Barn owl

Latin Name
Tyto alba

Class
Birds

Order
Strigiformes

Description

Both male and female barn owls have a speckled, reddish-brown body and white, heart-shaped face. While the male's chest is predominantly white, the female's chest is darker and heavily spotted. The species can approach 18 inches in height, with females being slightly larger than males.


 

Range

Worldwide. Barn owls can be found in North and South America, Europe, Africa, Asia and Australia.


Status

Common worldwide, the barn owl is classified as endangered in Illinois due to the loss of food supply and nesting sites as the result of agriculture.


Habitat

Plains, deserts, forests, farms and cities.


Niche

The barn owl prefers small rodents, but it will occasionally hunt birds as well. A nocturnal species, it hunts at night by using its sharp eyesight and extremely sensitive hearing to locate prey.


Life History

The barn owl's name comes from its habit of nesting in abandoned building. The bird nests in tree hollows as well, where the female lays four–seven eggs. The male brings food to the nest as the female incubates the eggs and cares for chicks.


Special Adaptations
  • The feathers the barn owl uses to fly are serrated at their tips. This muffles the noise the bird makes when it flaps its wings, enabling it to sneak up on prey quietly.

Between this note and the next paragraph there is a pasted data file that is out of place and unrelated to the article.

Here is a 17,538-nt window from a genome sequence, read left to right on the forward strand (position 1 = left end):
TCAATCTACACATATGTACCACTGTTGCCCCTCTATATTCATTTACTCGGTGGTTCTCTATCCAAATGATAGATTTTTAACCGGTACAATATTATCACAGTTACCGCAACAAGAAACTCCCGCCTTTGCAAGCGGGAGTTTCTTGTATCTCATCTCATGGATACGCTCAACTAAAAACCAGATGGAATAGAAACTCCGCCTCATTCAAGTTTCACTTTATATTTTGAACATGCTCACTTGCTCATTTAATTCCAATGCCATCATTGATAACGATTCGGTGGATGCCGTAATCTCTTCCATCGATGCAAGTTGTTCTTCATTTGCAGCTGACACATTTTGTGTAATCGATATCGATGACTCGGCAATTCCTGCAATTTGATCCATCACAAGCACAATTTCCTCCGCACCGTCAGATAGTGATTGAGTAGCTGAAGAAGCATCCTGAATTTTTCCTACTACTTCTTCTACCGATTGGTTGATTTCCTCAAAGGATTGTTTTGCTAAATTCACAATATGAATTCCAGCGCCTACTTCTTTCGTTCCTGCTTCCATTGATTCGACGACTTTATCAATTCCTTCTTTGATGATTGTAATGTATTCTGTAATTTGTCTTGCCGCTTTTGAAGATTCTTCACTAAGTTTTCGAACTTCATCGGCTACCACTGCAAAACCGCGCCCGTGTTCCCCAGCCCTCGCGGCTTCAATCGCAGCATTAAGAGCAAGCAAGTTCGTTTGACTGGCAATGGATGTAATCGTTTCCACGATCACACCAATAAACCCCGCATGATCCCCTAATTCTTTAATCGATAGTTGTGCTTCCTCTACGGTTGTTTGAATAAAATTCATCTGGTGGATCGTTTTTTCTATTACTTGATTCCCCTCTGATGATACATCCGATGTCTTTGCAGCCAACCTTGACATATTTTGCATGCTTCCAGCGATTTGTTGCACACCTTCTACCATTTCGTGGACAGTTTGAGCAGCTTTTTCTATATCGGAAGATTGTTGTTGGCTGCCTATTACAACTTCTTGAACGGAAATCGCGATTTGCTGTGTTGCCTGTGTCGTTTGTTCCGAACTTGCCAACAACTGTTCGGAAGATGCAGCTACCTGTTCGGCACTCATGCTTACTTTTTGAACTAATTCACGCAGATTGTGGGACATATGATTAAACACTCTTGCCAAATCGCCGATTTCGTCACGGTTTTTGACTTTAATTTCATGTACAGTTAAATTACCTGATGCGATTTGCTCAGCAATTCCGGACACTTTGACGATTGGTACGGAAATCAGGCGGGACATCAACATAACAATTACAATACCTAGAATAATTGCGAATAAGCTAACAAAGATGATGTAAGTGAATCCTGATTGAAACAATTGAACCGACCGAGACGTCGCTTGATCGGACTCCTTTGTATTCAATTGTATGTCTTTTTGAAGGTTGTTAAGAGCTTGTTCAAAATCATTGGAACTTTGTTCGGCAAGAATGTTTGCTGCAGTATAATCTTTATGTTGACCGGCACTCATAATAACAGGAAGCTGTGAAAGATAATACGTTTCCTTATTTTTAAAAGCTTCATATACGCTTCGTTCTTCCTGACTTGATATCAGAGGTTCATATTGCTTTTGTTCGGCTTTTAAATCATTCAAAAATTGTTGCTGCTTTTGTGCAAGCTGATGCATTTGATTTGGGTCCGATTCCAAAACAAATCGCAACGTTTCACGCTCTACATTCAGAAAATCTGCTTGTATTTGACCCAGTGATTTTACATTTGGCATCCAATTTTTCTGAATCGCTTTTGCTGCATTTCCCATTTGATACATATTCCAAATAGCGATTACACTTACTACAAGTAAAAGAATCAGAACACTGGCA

• The barn owl's sense of hearing is so acute that it can even locate mammals under heavy vegetation or snow. The bird's ears are placed asymmetrically on its head, enabling it to use the differences between each ear's perception of sound to home in on prey.
  • The barn owl's reddish-brown coloration blends in well with trees. This camouflage helps keep the bird from being discovered during the day.
  • The species' strong talons and sharp beak enable it to firmly grasp and tear the mammals and small birds it catches.


ARKive Media

ARKive image - Barn owl nestling and eggs in a nestARKive video - Barn owl - overviewARKive video - Barn owl incubating eggs. Chick hatching. Adult feeding chick

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